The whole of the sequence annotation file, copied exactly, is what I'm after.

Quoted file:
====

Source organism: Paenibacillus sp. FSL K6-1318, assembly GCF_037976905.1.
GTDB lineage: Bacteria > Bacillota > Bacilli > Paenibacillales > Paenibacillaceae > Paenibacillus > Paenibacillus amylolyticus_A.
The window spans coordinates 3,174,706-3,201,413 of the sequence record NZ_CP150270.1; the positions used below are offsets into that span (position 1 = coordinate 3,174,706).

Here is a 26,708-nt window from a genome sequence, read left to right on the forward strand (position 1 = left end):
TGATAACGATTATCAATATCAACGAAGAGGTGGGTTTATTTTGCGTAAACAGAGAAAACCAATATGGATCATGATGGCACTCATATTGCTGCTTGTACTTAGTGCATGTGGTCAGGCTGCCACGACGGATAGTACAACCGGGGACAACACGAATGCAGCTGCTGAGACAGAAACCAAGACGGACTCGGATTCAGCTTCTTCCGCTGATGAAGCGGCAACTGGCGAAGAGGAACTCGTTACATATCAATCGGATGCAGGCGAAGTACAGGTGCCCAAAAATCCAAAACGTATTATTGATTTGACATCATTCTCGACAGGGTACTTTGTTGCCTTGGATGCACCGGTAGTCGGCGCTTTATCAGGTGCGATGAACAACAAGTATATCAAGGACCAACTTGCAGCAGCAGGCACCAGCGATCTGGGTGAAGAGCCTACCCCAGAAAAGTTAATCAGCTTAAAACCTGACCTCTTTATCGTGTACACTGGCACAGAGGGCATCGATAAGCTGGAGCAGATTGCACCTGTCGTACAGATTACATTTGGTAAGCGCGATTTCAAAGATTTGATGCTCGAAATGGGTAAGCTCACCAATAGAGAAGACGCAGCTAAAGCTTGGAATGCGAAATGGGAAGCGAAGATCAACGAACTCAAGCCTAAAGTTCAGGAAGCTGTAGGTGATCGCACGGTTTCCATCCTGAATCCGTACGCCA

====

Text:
Source organism: Paenibacillus sp. FSL K6-1318, assembly GCF_037976905.1.
GTDB lineage: Bacteria > Bacillota > Bacilli > Paenibacillales > Paenibacillaceae > Paenibacillus > Paenibacillus amylolyticus_A.
The window spans coordinates 3,174,706-3,201,413 of the sequence record NZ_CP150270.1; the positions used below are offsets into that span (position 1 = coordinate 3,174,706).

Here is a 26,708-nt window from a genome sequence, read left to right on the forward strand (position 1 = left end):
TGATAACGATTATCAATATCAACGAAGAGGTGGGTTTATTTTGCGTAAACAGAGAAAACCAATATGGATCATGATGGCACTCATATTGCTGCTTGTACTTAGTGCATGTGGTCAGGCTGCCACGACGGATAGTACAACCGGGGACAACACGAATGCAGCTGCTGAGACAGAAACCAAGACGGACTCGGATTCAGCTTCTTCCGCTGATGAAGCGGCAACTGGCGAAGAGGAACTCGTTACATATCAATCGGATGCAGGCGAAGTACAGGTGCCCAAAAATCCAAAACGTATTATTGATTTGACATCATTCTCGACAGGGTACTTTGTTGCCTTGGATGCACCGGTAGTCGGCGCTTTATCAGGTGCGATGAACAACAAGTATATCAAGGACCAACTTGCAGCAGCAGGCACCAGCGATCTGGGTGAAGAGCCTACCCCAGAAAAGTTAATCAGCTTAAAACCTGACCTCTTTATCGTGTACACTGGCACAGAGGGCATCGATAAGCTGGAGCAGATTGCACCTGTCGTACAGATTACATTTGGTAAGCGCGATTTCAAAGATTTGATGCTCGAAATGGGTAAGCTCACCAATAGAGAAGACGCAGCTAAAGCTTGGAATGCGAAATGGGAAGCGAAGATCAACGAACTCAAGCCTAAAGTTCAGGAAGCTGTAGGTGATCGCACGGTTTCCATCCTGAATCCGTACGCCA